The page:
To ask Her Majesty's Government, following the finding of the Sutton Trust on 20 April that only about 30% of pupils are taking part in online lessons, what action they will take to ensure that schools and teachers are performing their duties.
The department is committed to ensuring that children can continue to learn at home in these very difficult circumstances. It is up to each school to determine how best to deliver education to its pupils and we recognise that many schools have already shared resources for children who are at home.
The department has not required schools to teach online lessons and this is only one way in which they may opt to provide remote education to pupils. The department has, however, issued guidance for schools on delivering remote education, including case studies and an initial list of free resources identified by educational experts and teachers. Many other suppliers have also helpfully made their online and hard-copy resources available for free.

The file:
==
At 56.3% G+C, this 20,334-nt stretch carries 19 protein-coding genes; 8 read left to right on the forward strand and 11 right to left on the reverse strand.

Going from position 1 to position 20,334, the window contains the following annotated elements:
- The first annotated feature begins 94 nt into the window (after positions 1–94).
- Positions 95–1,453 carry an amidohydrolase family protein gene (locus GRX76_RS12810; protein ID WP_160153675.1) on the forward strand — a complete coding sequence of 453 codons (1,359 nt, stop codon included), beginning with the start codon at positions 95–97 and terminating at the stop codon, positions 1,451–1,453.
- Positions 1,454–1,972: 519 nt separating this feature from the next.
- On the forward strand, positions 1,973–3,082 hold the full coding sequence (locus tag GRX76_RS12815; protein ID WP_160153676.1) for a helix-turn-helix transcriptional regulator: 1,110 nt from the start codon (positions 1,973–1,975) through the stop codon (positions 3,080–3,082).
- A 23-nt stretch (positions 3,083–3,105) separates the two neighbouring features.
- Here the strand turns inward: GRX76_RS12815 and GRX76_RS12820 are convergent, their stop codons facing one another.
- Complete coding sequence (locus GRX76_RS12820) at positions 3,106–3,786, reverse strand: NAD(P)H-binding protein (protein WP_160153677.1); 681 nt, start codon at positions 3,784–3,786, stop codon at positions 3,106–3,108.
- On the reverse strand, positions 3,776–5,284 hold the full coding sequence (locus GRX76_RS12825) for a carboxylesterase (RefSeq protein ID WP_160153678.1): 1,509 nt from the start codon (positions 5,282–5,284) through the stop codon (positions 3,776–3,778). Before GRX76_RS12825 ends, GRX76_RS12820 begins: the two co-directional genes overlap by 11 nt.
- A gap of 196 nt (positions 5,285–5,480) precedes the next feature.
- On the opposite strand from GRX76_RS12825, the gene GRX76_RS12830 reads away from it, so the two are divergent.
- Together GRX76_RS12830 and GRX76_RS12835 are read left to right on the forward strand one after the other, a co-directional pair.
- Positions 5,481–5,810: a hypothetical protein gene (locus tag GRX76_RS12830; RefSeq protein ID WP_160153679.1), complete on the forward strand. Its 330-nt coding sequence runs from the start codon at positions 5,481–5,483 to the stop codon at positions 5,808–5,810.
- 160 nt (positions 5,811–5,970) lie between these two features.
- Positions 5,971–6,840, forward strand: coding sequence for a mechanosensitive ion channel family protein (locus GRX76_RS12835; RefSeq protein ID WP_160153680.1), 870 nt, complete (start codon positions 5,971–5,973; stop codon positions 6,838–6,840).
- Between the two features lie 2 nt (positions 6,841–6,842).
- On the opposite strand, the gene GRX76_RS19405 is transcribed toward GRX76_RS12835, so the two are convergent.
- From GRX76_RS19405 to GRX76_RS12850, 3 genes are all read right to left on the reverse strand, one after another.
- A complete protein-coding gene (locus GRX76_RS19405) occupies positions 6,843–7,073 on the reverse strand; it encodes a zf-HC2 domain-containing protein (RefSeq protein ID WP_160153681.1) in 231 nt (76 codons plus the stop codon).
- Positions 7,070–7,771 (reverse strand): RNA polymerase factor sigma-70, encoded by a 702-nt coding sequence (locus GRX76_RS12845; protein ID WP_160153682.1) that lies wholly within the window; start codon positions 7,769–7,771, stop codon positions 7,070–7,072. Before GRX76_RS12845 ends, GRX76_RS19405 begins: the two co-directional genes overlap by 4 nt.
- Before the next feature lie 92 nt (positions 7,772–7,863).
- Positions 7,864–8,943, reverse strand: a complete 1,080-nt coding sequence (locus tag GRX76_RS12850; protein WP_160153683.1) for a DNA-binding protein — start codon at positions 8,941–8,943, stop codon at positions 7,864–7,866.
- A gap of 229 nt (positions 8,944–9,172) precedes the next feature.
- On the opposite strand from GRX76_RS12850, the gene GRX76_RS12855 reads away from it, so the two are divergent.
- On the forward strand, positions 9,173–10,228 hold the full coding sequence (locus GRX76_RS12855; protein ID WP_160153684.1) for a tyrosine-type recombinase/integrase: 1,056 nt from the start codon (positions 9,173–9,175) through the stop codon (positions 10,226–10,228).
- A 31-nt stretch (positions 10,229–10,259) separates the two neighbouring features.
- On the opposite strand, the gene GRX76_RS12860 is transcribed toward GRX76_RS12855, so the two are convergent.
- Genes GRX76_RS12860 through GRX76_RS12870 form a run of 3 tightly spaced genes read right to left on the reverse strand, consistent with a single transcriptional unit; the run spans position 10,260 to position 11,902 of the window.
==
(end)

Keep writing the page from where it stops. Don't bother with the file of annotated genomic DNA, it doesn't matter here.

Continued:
Schools can also make use of Oak National Academy, which was launched online on 20 April. This new initiative is led by 40 teachers who have assembled video lessons and resources for any teacher in the country to make use of if they wish to do so. 180 video lessons will be provided each week, across a broad range of subjects, for every year group from Reception through to Year 10. Additionally, the BBC has developed resources for families as part of a comprehensive new education package, which is now available on TV and online at BBC Bitesize.
The government has also committed over £100 million to boost remote education, by providing devices and internet access for those who need it most, ensuring every school that wants it has access to free, expert technical support to get set up on Google for Education or Microsoft’s Office 365 Education, and offering peer support from schools and colleges leading the way with the use of education technology.